The brain is a very complex structure that helps us carry out simple tasks everyday. It controls everything from your thoughts and emotions to your childhood memories. The brain is really an amazing structure and when damaged serious effects can occur. Brain damage is a very serious thing and if the situation is severe enough the damage done may be irreversible. At this point most people just have to learn to live with this damage but after this promising study that was done by researchers at the University of Ottawa maybe that will change.
This study done with lab rats found that a specific molecule, called VGF, triggered by running may help repair certain types of brain damage.
Null Hypothesis: Running does nothing to repair brain damage.
Hypothesis: Running produces VGF that repairs brain damage.
This study was done in the Ottawa hospital and was initially observed while studying mice that were genetically modified to have a smaller cerebellum. Unfortunately, these mice were only living for an average of 25-40 days while an average mice’s life is around 1-2 years. The researchers found that if the mice were given the chance to run on a wheel they seemed to live significantly longer. Their life expectancy went from 25-45 days all the way up to 12 months. They also noticed that the running mice developed better balance but if exercise was stopped these positive effects would begin to fade and their life expectancy would go back down.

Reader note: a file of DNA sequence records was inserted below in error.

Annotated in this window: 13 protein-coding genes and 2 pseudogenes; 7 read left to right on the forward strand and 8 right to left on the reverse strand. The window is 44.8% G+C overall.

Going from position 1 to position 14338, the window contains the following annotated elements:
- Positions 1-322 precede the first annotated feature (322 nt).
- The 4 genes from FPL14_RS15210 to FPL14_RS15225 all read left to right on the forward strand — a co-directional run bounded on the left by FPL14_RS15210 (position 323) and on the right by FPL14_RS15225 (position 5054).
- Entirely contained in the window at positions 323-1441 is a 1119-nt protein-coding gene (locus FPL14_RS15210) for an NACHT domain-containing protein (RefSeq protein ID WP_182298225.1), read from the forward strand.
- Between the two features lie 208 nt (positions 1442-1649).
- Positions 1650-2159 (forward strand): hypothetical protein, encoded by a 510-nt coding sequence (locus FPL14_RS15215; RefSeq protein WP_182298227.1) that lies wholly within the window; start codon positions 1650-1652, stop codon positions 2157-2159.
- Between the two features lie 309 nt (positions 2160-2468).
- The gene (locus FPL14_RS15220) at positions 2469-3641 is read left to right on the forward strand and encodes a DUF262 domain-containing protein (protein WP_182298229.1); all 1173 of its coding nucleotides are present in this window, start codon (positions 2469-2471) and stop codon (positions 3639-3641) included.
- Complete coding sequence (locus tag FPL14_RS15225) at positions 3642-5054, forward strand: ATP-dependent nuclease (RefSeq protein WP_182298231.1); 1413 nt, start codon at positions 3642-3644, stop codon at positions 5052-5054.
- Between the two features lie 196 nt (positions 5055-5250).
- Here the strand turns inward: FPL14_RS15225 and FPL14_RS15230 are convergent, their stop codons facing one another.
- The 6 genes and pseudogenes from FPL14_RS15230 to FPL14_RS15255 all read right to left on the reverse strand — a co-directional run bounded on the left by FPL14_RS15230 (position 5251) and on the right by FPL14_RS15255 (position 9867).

How is this happening?
After observing the differences in these two mice’s brains the researches found that the running mice gained more of their cerebellum back than the mice in the control group. This change is due to the molecule VGF that is released during exercise. To make sure it was the VGF causing the effect the researchers injected VGF into the bloodstream of the mice that did not run and noticed the damaged cells become stronger.
The results found seem to be leaning away from the null hypothesis and towards the positive hypothesis, but nothing can be proven at this point. Although the results from this study look very promising, there is still a lot more that needs to be done with this research. The results found were only from one isolated experimental study and could be due to a number of factors. In this case reverse causation can be ruled out but third variables cannot. There are many possible variables that could have created this outcome. Another possibility that cannot be looked over is the chance that the results are a false positive. False positives are possible in every study and must be considered before drawing a conclusion. Overall there definitely needs to be more studies done on this recent find. Although the results look good we cannot jump to conclusions or be biased in any way, these tests were only done on mice and could have a different effect on humans.